Texas: the rise, progress, and prospects of the Republic of Texas, Vol.1 Page: 429 of 432



of troops, held in readiness to repel Spanish invasion,
thought it a favourable time for striking
a blow for supremacy. Demanding concessions
which he knew would not be granted, he proceeded
towards the capital, for the ostensible purpose of
reforming executive abuses. The government was
overthrown, without a struggle. Guerrero fled to
the mountains, and Bustamente assumed the chief
authority. His administration was sanguinary
and proscriptive; his object being the subversion of
the Federal Constitution, and the establishment of
a central government. Centralism was strong in
the support of the military, the priesthood, and the
great Creole proprietors; the Federation was popular
with the majority of the inhabitants, and was sustained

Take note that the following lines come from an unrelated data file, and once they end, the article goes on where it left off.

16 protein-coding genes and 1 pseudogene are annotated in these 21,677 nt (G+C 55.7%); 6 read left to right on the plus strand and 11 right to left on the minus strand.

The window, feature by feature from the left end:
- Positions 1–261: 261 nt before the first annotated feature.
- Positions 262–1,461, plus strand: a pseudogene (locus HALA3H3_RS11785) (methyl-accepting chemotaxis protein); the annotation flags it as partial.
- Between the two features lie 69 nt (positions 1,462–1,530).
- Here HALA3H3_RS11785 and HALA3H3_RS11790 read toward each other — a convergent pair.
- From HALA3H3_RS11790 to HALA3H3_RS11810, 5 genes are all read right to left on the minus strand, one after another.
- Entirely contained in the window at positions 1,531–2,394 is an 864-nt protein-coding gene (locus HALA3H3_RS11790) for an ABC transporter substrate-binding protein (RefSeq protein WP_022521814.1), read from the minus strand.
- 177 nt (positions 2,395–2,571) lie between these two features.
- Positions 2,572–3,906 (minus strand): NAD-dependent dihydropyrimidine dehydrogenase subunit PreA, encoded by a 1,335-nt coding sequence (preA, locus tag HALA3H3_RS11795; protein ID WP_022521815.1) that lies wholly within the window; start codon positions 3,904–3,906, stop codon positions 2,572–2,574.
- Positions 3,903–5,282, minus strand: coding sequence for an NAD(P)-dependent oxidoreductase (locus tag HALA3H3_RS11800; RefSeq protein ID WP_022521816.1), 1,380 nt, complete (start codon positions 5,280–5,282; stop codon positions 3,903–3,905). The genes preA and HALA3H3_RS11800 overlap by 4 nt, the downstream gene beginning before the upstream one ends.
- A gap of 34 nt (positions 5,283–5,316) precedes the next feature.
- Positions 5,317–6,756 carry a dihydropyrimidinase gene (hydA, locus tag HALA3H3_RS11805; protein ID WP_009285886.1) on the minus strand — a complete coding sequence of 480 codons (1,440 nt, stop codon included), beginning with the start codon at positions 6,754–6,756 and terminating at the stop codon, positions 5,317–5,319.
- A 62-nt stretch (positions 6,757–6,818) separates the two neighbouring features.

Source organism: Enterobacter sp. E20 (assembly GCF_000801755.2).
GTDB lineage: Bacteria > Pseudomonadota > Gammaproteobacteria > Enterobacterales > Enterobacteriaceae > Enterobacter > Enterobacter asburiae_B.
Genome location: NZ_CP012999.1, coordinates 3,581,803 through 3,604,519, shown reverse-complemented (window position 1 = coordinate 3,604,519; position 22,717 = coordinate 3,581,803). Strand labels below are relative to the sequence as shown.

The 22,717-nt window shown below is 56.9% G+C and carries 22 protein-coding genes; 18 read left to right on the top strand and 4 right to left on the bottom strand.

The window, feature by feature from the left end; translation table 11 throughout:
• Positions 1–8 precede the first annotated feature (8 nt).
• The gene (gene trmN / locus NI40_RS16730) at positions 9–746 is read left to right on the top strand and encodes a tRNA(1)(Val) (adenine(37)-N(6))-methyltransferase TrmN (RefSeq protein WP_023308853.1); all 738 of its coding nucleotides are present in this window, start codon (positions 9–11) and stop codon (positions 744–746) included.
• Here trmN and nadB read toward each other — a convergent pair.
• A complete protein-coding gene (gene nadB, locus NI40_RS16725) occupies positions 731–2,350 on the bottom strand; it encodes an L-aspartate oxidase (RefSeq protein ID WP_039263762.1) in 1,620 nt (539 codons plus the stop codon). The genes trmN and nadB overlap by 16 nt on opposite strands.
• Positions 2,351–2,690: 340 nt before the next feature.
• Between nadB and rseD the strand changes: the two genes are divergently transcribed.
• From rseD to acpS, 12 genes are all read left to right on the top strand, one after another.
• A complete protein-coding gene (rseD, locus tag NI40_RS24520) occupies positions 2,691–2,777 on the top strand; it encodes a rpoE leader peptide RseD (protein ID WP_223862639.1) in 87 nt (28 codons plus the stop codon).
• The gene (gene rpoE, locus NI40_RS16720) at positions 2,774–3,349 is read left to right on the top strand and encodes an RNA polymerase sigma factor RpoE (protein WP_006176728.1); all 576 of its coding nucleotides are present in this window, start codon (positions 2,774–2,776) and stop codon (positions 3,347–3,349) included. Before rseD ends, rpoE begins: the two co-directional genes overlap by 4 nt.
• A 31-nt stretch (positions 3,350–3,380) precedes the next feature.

by their votes.
In the spring of 1830, Juan Jose Codallas, an
influential Mexican who had been driven by persecution
to the mountains, published a Plan, demanding
of Bustamente the restoration of civil
authority. Encouraged by this demonstration,
Guerrero reappeared in the field, but the Constitutionalists
were unsuccessful. Codallas was captured,
and Guerrero, obliged to fly to Acapulco, was
placed in the hands of his enemies by the commander
of a Sardinian vessel employed for the
purpose. Conveyed to Oaxaca, he was tried by a
mock court-martial, condemned as a traitor, and
executed in February, 1831.
A decree issued by Bustamente on the 6th of
April, 1830, clearly testified the altered dispositions
of the Mexican Government towards the

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Kennedy, William. Texas: the rise, progress, and prospects of the Republic of Texas, Vol.1, book, January 1, 1841; London. (https://texashistory.unt.edu/ark:/67531/metapth2389/m1/429/ocr/: accessed May 21, 2019), University of North Texas Libraries, The Portal to Texas History, https://texashistory.unt.edu; .

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